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Self-efficacy establishes a relationship between people and their goal-directed behavior. The relationship helps determine whether people will initiate the behavior and how long they will persist in performing the behavior. Specific types of self-efficacy are preparatory self-efficacy in relation to a certain task, (i.e., that is, self-perception of anticipated ability in successfully completing a task) and performance self-efficacy regarding that task. Specifically, the present study examined these two types of self-efficacy in response to the performance on spatial tasks that assessed the ability to take different perspectives and picture the movement of objects in space. Participants were given preparatory, performance, and general self-efficacy questionnaires and two spatial tasks to test the research questions about self-efficacy. They were broken into two groups, a group who believed that they were in competition with other participants and a group who did not believe they were in competition. Results are hypothesized to show a difference in preparatory and performance self-efficacy between participants who believe they are in competition and those who do not. Specifically, for those participants who believe that they are in competition, there will be a difference between preparatory and performance self-efficacy after, but not before the spatial tasks. On the other hand, for those who do not believe that they are in competition, there will be no difference in preparatory and performance self-efficacy before and after the spatial task. Results are also hypothesized to show a gender difference, where male participants will report greater self-efficacy than female participants (as evidenced by the general, preparatory, and performance self-efficacy questionnaires).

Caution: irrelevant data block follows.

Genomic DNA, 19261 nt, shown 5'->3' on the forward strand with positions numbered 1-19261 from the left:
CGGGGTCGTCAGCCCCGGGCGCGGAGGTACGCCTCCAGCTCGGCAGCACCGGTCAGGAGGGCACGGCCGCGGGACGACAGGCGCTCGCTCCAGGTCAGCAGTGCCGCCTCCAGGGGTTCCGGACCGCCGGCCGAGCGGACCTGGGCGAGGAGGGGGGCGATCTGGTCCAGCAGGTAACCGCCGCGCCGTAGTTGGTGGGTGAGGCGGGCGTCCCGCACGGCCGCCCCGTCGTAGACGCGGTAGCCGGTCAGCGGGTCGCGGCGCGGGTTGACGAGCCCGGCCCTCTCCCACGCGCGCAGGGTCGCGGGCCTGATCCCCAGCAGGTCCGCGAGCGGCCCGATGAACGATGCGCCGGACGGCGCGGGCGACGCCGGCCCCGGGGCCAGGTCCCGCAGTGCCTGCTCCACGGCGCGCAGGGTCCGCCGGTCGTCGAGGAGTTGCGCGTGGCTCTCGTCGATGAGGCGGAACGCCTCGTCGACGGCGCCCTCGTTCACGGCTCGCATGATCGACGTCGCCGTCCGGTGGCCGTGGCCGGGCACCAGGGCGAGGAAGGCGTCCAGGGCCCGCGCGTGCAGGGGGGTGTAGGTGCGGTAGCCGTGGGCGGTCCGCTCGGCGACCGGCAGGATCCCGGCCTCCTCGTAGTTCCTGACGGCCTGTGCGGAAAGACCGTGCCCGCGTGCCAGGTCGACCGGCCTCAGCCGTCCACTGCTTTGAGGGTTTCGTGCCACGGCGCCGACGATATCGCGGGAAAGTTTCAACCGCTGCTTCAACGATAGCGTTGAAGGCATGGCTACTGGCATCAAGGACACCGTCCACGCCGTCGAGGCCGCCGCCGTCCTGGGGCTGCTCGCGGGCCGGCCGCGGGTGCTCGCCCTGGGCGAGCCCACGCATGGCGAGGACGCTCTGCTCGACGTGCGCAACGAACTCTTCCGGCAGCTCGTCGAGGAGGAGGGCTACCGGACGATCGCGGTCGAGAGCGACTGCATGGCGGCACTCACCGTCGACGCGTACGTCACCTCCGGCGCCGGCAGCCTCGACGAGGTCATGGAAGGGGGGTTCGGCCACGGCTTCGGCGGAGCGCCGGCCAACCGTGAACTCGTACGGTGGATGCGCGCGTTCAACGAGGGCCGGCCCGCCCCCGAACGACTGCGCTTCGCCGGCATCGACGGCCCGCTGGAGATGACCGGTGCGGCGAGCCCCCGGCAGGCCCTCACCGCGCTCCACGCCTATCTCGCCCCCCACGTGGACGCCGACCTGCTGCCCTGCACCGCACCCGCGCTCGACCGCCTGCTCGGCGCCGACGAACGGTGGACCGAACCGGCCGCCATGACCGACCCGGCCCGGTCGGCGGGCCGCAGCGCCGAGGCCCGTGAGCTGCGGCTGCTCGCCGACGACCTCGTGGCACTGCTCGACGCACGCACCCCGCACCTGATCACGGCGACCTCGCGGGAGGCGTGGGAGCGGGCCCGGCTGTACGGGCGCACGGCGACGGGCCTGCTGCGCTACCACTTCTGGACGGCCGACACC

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"Preparatory and Performance Self-Efficacy in Athletes" (2014). Stander Symposium Posters. 486.
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